Upbuilding." The final services will
he held I'riday evening at tile M. E.
church by the Rev E W. Wright,
whose subject will he "Our Lewis
town Churches."
The fire department turned out
promplty hut met with a mishap
which delayed operations for half an
hour. They found the water hydrant
frozen and ilu-ir wrenches would not
open it. After two wrenches had
hc-en broken. Street Commission F.l
lison produced a wrench large enough
to open it.
Before the fire hoys were able to
get water on the bames. the lire had
destroyed I he barn and had practical
ly eaten up the big furniture ware
house a few feet away. A dwelling
belonging to Mr. Parrott was also
caught and destroyed.
Other Houses Saved.
Only by the best efforts of the fire
men were the residences of L. P.
Slater and Bart Noble saved. Blankets
were soaked in water and spread over
the roofs and exposed sides of the
buildings and a bucket brigade assist
ed in keeping the flames away from
the houses nearby.
The fire was a hot one, the flames
shooting high into the air and illumi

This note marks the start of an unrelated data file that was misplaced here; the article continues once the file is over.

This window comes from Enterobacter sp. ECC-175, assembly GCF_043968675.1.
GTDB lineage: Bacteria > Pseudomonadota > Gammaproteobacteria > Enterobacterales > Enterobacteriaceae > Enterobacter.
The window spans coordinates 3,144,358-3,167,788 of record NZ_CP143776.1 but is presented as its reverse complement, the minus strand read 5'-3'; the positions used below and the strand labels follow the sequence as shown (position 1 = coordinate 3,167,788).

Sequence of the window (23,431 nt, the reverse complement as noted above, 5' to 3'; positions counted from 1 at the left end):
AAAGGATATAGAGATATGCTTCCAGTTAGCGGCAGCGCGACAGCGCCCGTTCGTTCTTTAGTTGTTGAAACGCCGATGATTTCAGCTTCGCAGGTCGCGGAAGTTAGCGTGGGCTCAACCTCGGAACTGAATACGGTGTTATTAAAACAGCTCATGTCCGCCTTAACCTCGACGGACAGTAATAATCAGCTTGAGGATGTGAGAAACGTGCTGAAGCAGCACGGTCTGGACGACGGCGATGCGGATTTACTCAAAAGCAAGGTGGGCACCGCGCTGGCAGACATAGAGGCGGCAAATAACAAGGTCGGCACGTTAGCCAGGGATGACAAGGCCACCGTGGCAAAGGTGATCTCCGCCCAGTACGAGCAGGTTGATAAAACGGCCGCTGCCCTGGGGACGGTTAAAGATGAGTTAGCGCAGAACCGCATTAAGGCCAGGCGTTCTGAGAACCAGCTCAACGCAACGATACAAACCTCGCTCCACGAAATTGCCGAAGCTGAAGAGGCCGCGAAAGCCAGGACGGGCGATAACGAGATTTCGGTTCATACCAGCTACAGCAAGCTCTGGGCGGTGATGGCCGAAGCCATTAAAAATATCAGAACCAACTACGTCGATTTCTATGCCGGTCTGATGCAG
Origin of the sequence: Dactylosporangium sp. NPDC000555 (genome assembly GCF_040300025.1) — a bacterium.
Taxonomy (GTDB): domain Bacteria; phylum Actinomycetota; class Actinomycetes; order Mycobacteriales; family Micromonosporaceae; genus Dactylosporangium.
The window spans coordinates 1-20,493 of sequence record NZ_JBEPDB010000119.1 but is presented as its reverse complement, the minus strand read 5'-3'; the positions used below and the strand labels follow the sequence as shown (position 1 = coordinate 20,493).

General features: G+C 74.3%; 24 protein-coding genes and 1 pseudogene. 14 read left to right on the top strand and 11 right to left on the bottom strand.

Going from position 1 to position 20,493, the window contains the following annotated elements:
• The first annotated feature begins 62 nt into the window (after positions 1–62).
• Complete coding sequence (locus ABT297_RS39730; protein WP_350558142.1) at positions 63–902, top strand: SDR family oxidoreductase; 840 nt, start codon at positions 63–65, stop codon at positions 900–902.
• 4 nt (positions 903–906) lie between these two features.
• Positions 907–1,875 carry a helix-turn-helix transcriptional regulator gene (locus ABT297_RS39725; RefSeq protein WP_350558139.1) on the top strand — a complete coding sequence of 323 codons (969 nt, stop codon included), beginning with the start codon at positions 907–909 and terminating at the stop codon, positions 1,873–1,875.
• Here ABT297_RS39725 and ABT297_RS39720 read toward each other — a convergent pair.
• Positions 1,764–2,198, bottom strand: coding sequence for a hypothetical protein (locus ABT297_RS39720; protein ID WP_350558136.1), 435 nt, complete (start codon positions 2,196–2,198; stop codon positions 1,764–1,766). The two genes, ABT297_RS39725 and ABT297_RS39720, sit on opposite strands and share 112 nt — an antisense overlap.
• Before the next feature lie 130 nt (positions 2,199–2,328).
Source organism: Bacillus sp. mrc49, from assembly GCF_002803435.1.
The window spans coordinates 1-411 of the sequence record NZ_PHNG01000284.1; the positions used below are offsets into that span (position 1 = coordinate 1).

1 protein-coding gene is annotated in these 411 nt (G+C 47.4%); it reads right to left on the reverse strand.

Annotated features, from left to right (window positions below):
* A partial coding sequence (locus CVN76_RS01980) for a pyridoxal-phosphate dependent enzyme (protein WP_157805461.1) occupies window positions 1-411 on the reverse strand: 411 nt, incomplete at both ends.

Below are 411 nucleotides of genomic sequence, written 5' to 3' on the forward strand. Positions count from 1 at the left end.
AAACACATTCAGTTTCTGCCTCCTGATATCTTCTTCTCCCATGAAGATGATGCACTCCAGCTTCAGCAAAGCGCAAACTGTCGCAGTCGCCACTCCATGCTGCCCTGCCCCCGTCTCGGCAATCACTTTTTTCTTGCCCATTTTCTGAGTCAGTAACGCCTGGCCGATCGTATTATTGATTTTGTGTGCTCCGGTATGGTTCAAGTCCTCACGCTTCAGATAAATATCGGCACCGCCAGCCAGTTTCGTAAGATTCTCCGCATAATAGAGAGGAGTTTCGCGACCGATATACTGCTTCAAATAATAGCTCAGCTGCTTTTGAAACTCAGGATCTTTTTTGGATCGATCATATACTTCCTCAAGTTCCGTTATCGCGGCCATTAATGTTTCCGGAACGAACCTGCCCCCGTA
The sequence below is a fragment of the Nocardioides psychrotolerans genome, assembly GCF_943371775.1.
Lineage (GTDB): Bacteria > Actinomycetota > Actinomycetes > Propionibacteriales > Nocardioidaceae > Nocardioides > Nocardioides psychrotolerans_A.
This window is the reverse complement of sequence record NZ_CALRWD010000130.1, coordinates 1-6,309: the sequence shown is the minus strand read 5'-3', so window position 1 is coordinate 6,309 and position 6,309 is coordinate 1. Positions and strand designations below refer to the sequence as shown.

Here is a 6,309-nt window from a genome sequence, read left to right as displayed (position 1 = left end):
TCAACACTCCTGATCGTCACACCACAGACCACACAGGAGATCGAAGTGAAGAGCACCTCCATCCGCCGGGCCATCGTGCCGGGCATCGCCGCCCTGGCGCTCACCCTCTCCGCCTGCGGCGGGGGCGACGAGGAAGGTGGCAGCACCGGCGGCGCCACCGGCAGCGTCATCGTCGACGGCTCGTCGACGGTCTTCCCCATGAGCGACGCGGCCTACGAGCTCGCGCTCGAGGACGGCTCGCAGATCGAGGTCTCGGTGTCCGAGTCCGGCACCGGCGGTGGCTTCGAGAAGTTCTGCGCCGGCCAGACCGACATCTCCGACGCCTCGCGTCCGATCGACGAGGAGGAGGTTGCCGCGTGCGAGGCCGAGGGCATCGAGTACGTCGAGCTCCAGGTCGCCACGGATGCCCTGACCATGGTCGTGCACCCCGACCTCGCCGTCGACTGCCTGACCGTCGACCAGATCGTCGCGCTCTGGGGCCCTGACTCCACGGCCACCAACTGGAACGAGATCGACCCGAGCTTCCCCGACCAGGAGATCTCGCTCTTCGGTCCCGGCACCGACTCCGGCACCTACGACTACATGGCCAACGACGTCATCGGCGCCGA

nating that entire portion of the city.
Despite cold weather, a large crowd
gathered to watch the efforts of the
firemen.
The difficulty In opening the
hydrant was due to the fact that the
city sprinkling cart had been filled
there a day or two previous and it is
supposed the hydrant was not en
tirely closed up. Chief Bchh has fre
quently cautioned the city authori
ties against just such an occurrence,
claiming that the sprinkler should
always be filled from a stand pipe.
Messrs. Parrott and Slater have tne
sympathy of the community in their
losses which fall heavily on both of
them.
fectants, such as chloride of lime, for
matin, sulphate of iron solution and
others too numerous to mention.
Too much cannot be said in ap
preciation of the public-spiritedness
of James Whittaker, who had this
water tested at his own personal ex
pense . Mr. Whittaker lias the care of
this spring for the North Moccasin
Gold Mining Co. and lias made every
effort in the months past to see that
people should use clean buckets in
dipping water from the spring. The
spring will now be cleaned out and a
pump put in and the spring house
locked.
The causes for the typhoid epidemic
must now be found elsewhere. The
county health official has visited Ken
dall and recommends a general clean
up, but no steps were taken to enforce
any such action. From the frequent
(Continued o.. i-. T- 4.)